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Re: A couple of questions



Randy King wrote:

>1)  When a bone fossilizes, is there any organic material left?  What minerals
>replace what?

"Bones are chemically unstabe when exposed to surface conditions an begin
changing soon after death. Organic matter (Approx. 20%) decomposes and
crystallites of calcium phosphate "ripen" by changing in size and
composition. Trace elements may be absorbed during early crystal changes or
permineralization, changing the original composition of the bone. Under
favourable postburial chemical conditions, CaCO3, Fe2O3, and/or SiO2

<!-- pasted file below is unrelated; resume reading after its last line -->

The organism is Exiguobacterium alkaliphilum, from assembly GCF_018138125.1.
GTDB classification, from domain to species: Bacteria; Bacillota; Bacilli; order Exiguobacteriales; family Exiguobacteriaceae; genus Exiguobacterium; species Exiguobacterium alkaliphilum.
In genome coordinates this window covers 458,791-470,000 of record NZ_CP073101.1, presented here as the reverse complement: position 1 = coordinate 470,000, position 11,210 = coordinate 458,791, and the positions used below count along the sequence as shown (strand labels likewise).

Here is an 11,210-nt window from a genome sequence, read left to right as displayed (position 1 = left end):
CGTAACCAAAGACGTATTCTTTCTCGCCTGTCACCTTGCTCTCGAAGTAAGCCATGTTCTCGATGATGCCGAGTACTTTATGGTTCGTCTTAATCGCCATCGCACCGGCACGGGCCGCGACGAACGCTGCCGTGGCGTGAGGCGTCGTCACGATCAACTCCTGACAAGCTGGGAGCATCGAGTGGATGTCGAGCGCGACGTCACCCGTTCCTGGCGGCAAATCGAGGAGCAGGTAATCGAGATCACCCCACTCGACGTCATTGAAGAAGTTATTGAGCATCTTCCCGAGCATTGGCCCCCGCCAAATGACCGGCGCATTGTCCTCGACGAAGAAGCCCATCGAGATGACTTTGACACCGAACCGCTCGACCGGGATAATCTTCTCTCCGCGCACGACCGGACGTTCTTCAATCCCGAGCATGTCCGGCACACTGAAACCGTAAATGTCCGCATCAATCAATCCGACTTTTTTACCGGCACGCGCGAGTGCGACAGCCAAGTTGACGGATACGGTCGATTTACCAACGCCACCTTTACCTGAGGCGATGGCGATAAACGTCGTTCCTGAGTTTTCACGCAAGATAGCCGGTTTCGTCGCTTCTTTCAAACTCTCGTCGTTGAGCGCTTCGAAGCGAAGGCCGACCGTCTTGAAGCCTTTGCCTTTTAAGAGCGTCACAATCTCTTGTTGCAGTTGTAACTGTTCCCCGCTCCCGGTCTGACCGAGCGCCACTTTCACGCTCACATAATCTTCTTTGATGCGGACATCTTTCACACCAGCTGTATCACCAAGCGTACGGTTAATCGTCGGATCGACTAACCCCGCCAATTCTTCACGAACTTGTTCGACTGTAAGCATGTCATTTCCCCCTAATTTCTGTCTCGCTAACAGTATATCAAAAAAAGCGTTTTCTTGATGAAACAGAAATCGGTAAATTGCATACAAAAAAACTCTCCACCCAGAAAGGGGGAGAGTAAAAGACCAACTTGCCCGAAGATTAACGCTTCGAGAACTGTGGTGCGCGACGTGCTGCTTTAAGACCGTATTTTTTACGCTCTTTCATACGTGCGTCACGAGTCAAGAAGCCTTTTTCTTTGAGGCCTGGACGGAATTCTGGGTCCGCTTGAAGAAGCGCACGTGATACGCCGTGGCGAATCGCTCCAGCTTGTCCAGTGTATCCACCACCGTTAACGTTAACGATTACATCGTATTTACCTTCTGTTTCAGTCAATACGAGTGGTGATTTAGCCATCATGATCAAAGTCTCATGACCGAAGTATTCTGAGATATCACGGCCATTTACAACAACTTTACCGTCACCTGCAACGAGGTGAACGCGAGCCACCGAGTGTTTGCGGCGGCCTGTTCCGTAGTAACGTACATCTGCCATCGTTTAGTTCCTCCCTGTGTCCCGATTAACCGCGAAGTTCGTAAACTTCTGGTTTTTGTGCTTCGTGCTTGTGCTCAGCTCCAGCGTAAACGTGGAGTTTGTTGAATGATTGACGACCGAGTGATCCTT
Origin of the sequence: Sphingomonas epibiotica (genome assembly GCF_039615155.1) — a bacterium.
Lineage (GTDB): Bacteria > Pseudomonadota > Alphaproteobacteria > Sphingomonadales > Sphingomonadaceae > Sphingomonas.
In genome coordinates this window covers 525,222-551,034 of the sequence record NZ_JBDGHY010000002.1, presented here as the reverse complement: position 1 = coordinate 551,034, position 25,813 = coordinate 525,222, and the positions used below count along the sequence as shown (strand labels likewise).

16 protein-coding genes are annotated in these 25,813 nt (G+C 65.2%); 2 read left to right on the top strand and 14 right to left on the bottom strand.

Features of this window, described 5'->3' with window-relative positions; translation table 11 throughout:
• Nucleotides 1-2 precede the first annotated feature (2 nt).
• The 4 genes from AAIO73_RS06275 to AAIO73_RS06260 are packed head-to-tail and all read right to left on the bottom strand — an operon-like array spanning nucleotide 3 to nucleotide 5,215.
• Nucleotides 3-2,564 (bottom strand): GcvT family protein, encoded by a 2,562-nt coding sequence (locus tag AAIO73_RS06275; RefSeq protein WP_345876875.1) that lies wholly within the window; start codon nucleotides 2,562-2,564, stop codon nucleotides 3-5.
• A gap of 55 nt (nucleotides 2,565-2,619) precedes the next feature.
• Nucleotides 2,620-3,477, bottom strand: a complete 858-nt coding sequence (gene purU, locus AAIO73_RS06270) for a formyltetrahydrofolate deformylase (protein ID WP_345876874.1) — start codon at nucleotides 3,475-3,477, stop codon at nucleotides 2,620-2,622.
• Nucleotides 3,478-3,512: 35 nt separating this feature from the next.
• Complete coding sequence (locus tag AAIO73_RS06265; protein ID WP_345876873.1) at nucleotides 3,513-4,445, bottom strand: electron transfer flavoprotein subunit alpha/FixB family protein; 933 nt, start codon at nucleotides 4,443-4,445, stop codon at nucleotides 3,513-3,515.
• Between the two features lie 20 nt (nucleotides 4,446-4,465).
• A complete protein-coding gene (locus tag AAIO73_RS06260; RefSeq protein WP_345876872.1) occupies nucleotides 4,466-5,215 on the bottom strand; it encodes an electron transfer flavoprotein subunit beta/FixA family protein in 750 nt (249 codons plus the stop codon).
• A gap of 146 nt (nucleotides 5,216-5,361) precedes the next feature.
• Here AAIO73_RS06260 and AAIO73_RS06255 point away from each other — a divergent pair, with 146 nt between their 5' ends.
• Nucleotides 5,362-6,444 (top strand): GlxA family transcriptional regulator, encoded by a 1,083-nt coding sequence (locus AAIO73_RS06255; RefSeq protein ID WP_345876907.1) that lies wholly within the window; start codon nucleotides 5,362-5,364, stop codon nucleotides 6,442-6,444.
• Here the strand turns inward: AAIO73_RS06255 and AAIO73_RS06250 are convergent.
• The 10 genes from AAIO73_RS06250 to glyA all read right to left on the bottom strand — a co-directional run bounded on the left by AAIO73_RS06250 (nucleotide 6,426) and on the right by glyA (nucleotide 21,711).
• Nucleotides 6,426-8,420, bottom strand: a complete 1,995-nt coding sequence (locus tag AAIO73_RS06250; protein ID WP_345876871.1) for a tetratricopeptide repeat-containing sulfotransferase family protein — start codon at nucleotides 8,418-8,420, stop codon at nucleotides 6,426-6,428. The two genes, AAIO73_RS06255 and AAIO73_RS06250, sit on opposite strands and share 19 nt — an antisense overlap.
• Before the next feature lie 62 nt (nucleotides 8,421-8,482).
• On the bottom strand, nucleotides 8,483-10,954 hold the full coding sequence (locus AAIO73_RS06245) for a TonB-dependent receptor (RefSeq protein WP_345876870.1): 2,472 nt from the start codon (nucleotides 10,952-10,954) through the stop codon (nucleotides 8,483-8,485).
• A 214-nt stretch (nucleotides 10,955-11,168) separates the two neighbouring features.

gradually penetrate bones replacing the original materials and/or infilling
cavities left by decaying organic matter." Behrensmeyer (1991)

Recalcitrant organic matter can persist for quite some time, and is used to
date bones up to 40,000 years old via C14 dating. Modern techiques only
need micrograms of sample. Previously, several grams was needed, which led
to contamination and resulted in mammoth dates of only 2-3000 years. This
was brought about partly because it was thought that the white areas in
bone represented unaltered material, when in fact it represented late stage
addition of CaCO3.

Behrensmeyer, A.K. (1991) Terrestrial vertebrate accumulations. In
Taphonomy: Releasing the Data Locked in the Fossil Record, P.A. Allison &
D.E.G. Briggs (eds). pp 291-335. Plenum Press, New York.

Chris
Geology & Geophysics
University of Adelaide

cnedin@geology.adelaide.edu.au